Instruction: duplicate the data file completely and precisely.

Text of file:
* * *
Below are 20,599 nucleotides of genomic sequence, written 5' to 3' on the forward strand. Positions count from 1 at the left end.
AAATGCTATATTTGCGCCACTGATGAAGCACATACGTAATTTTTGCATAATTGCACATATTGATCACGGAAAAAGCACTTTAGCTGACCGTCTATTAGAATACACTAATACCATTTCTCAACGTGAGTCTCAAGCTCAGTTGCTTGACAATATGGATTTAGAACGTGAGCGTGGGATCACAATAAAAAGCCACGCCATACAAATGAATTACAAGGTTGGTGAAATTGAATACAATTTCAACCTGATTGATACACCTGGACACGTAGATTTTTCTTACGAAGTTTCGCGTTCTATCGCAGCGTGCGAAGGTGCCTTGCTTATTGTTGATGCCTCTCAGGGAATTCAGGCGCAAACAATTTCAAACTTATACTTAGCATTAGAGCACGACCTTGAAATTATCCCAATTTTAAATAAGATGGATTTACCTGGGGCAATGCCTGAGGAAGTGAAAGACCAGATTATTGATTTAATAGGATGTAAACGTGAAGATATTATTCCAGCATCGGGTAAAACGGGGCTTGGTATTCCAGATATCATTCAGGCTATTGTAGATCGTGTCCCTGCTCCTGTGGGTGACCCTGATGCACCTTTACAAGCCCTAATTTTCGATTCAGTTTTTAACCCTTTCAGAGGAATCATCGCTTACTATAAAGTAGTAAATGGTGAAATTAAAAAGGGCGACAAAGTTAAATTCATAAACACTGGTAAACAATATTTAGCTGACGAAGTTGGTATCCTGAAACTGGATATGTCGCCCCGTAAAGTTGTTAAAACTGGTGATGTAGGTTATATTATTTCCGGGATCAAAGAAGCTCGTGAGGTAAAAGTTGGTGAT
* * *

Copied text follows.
Below are 20,599 nucleotides of genomic sequence, written 5' to 3' on the forward strand. Positions count from 1 at the left end.
AAATGCTATATTTGCGCCACTGATGAAGCACATACGTAATTTTTGCATAATTGCACATATTGATCACGGAAAAAGCACTTTAGCTGACCGTCTATTAGAATACACTAATACCATTTCTCAACGTGAGTCTCAAGCTCAGTTGCTTGACAATATGGATTTAGAACGTGAGCGTGGGATCACAATAAAAAGCCACGCCATACAAATGAATTACAAGGTTGGTGAAATTGAATACAATTTCAACCTGATTGATACACCTGGACACGTAGATTTTTCTTACGAAGTTTCGCGTTCTATCGCAGCGTGCGAAGGTGCCTTGCTTATTGTTGATGCCTCTCAGGGAATTCAGGCGCAAACAATTTCAAACTTATACTTAGCATTAGAGCACGACCTTGAAATTATCCCAATTTTAAATAAGATGGATTTACCTGGGGCAATGCCTGAGGAAGTGAAAGACCAGATTATTGATTTAATAGGATGTAAACGTGAAGATATTATTCCAGCATCGGGTAAAACGGGGCTTGGTATTCCAGATATCATTCAGGCTATTGTAGATCGTGTCCCTGCTCCTGTGGGTGACCCTGATGCACCTTTACAAGCCCTAATTTTCGATTCAGTTTTTAACCCTTTCAGAGGAATCATCGCTTACTATAAAGTAGTAAATGGTGAAATTAAAAAGGGCGACAAAGTTAAATTCATAAACACTGGTAAACAATATTTAGCTGACGAAGTTGGTATCCTGAAACTGGATATGTCGCCCCGTAAAGTTGTTAAAACTGGTGATGTAGGTTATATTATTTCCGGGATCAAAGAAGCTCGTGAGGTAAAAGTTGGTGAT